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UN Watchdog: 'Staggering' $36M Embezzled In South Sudan

UN Watchdog: 'Staggering' $36M Embezzled In South Sudan

The United Nations commission on human rights in South Sudan says a staggering $36 million has been misappropriated by government officials and senior politicians since 2016 as widespread corruption continues to drain the worlds youngest nation.

JOHANNESBURG: The United Nations commission on human rights in South Sudan says a staggering $36 million has been misappropriated by government officials and senior politicians since 2016 as widespread corruption continues to drain the worlds youngest nation.

It is worth noting this is just what we were able to trace and may not reflect the whole picture, the commissions chair, Yasmin Sooka, told the U.N. Human Rights Council on Wednesday.

She noted brazen embezzlement in the illicit flows from South Sudans finance ministry and National Revenue Authority.

Shockingly, these South Sudanese bodies have been aided and abetted in these crimes by a number of international corporations and multinational banks, Sooka said, but not naming names. Some of this money has been laundered through the purchase of properties abroad. Indeed, those properties may well be in your countries.

South Sudans government could not immediately be reached for comment.

South Sudan won its independence from Sudan in 2011 but erupted in civil war just two years later. Nearly 400,000 people died in five years of fighting. Now, two years after a peace deal, a unity government is slowly implementing its arrangements meant to lead to elections.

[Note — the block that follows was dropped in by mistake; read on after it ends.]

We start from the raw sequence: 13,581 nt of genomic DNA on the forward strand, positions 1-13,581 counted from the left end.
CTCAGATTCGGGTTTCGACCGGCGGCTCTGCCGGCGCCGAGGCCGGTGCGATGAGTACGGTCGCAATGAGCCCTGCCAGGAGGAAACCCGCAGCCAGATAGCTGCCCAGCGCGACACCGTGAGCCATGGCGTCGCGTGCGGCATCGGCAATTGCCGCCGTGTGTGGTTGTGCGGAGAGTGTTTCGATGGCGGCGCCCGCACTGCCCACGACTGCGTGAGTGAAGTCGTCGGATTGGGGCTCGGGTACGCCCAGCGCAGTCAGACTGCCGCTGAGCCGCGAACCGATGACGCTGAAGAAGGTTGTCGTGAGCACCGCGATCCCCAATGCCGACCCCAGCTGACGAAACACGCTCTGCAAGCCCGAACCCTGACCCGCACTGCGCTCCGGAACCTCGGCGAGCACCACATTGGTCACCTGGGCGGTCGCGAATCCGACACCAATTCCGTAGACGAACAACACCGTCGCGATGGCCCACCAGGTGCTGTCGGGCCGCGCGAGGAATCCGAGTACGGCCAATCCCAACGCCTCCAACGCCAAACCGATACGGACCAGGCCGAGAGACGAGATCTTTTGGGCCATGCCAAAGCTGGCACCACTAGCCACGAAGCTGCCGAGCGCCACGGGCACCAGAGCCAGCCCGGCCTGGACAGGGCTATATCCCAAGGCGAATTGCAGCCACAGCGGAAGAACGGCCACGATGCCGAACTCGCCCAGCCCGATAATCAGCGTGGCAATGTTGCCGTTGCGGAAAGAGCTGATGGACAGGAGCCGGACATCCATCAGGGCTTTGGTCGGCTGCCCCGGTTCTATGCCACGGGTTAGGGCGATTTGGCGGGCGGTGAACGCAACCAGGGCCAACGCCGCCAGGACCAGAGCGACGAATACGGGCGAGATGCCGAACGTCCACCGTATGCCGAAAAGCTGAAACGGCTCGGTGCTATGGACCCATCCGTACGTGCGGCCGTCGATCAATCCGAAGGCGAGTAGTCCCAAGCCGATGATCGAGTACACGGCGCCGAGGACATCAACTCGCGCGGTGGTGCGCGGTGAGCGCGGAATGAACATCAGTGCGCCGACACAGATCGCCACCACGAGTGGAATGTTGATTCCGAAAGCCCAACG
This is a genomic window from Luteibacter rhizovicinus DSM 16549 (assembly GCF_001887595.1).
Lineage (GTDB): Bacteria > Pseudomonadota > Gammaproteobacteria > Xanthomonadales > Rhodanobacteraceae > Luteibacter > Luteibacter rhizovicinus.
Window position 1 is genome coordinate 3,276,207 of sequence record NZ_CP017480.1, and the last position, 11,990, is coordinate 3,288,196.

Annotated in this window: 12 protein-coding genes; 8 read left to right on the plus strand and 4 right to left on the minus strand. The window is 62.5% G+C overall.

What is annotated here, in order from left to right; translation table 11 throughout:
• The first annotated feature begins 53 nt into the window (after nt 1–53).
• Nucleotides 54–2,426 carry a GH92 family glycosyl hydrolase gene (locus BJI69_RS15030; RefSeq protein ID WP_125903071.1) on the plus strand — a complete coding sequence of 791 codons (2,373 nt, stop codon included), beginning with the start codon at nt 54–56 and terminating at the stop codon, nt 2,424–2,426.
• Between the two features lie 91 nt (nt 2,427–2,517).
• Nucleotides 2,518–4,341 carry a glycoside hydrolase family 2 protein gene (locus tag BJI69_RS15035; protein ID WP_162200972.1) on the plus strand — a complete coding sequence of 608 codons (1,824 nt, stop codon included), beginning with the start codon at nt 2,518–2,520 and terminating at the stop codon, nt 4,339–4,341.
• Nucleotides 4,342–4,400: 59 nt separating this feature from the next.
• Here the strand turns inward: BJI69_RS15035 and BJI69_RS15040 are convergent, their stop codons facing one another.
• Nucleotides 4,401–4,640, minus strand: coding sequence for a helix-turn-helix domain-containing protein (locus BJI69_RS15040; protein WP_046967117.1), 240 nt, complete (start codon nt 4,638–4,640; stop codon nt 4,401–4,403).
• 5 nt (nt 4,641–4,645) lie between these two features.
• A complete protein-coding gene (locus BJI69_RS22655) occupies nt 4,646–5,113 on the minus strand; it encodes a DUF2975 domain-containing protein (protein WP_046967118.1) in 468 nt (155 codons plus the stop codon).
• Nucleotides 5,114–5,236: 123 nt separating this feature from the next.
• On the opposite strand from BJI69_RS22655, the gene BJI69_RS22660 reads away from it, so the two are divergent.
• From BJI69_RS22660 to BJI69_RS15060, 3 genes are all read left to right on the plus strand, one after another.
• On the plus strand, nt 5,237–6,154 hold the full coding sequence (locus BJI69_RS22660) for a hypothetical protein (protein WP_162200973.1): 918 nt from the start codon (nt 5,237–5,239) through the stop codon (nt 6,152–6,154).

The U.N. commission and other watchdogs have long warned that South Sudanese officials are siphoning off millions of dollars from the weak economy that has largely relied on the countrys oil production.

To give a flavor of whats going on a recent report to parliament by South Sudans National Revenue Authority indicates that approximately $300 million U.S. dollars have been lost in the last three months alone, Sooka said.

The financial corruption on an epic scale means that South Sudanese are suffering, and now the coronavirus pandemic and its restrictions are creating further pain, Sooka said.

If restrictions on the importation of food continue, and food prices continue to shoot up, there is a possibility of food-related riots or other forms of social unrest, she said.

The U.N. has said more than 6 million people over half South Sudans population regularly goes hungry.

Disclaimer: This post has been auto-published from an agency feed without any modifications to the text and has not been reviewed by an editor


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